"A covering", "Veil." The son of Haran, and nephew of Abraham.1 On the death of his father, he was left in charge of his grandfather Terah,2 after whose death he accompanied his uncle Abraham into Canaan,3 thence into Egypt,4 and back again to Canaan.5 After this he separated from him and settled in Sodom.6 There his righteous soul was "vexed" from day to day,7 and he had great cause to regret this act. Not many years after the separation he was taken captive by Chedorlaomer, and was rescued by Abraham.8
At length, when the judgment of God descended on the cities of the plain,9 Lot was miraculously delivered. Two angels, who had come to destroy Sodom, hastened Lot to take his wife and two daughters and leave, lest they be consumed in the iniquity of the city. They were not to look behind. When fleeing from the doomed city Lot's wife "looked back from behind him, and became a pillar of salt."
From the words of warning in Luke 17:32, "Remember Lot's wife," it would seem as if she had gone back, or tarried so long behind in the desire to save some of her goods, that she became involved in the destruction which fell on the city.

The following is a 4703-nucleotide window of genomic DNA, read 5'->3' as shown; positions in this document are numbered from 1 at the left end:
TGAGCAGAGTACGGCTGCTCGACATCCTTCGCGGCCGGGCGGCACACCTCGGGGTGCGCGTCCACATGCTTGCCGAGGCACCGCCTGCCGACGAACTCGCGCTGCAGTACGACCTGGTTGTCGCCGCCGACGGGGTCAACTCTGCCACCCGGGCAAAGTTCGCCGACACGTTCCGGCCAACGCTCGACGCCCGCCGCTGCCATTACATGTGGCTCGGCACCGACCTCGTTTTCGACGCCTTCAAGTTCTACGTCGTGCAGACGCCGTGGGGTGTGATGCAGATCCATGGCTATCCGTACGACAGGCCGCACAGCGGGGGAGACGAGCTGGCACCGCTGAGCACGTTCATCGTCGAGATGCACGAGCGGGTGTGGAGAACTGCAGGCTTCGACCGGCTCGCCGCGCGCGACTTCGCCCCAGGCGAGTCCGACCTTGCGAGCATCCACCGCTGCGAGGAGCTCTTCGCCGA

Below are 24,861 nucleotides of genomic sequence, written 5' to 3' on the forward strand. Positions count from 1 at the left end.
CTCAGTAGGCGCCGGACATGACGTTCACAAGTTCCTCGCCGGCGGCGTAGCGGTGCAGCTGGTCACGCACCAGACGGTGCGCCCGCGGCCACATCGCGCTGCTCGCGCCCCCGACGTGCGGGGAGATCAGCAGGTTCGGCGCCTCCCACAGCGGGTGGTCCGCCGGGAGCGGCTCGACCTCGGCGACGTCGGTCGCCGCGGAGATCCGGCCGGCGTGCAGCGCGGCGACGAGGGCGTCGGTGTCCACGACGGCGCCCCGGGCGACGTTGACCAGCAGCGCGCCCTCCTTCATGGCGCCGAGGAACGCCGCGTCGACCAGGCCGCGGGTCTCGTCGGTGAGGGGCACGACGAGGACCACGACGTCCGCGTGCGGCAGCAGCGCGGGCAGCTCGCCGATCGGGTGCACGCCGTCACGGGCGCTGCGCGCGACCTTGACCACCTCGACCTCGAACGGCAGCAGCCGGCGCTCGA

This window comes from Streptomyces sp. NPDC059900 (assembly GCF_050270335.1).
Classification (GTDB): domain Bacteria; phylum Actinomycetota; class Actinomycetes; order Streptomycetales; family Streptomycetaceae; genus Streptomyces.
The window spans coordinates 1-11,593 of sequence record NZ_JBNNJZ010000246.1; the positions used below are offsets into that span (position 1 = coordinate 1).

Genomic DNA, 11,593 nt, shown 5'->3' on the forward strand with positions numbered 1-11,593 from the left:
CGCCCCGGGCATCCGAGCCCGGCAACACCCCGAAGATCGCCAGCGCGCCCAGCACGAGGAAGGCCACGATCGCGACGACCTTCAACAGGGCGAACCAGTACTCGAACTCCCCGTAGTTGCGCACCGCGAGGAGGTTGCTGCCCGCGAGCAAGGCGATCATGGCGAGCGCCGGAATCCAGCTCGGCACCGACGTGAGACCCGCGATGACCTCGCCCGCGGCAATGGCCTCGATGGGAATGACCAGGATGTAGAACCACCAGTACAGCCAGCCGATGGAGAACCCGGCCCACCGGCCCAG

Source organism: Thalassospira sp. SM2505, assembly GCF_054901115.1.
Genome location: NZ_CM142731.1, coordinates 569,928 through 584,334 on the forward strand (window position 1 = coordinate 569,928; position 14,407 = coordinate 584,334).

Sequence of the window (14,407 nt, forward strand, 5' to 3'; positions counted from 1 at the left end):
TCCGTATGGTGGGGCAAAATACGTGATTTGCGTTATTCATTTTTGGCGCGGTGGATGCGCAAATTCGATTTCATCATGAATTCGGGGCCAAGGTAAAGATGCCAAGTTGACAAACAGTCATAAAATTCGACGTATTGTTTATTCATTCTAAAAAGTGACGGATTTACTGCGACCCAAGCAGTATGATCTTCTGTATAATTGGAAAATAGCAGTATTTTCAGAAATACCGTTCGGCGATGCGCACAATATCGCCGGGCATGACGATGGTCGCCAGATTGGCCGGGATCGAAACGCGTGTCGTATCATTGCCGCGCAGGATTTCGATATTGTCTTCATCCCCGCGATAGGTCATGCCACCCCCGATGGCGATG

Lot and his daughters sought refuge first in Zoar, which was nearer, and then, fearing to remain there longer, retired to a cave in the neighboring mountains. To preserve the seed of their father, his daughters made him drink wine and then at night lay with him. Thus both daughters became pregnant by their father. The eldest daughter bore a son, and called him Moab; the younger also bore a son, and she called him Ben-ammi.11
In Islam he is called Lut.
- Easton, M.G. (1897). Easton's Bible Dictionary. New York: Harper & Brothers.
This article incorporates text from Easton’s Bible Dictionary (1897) by M.G. Easton, which is in the public domain.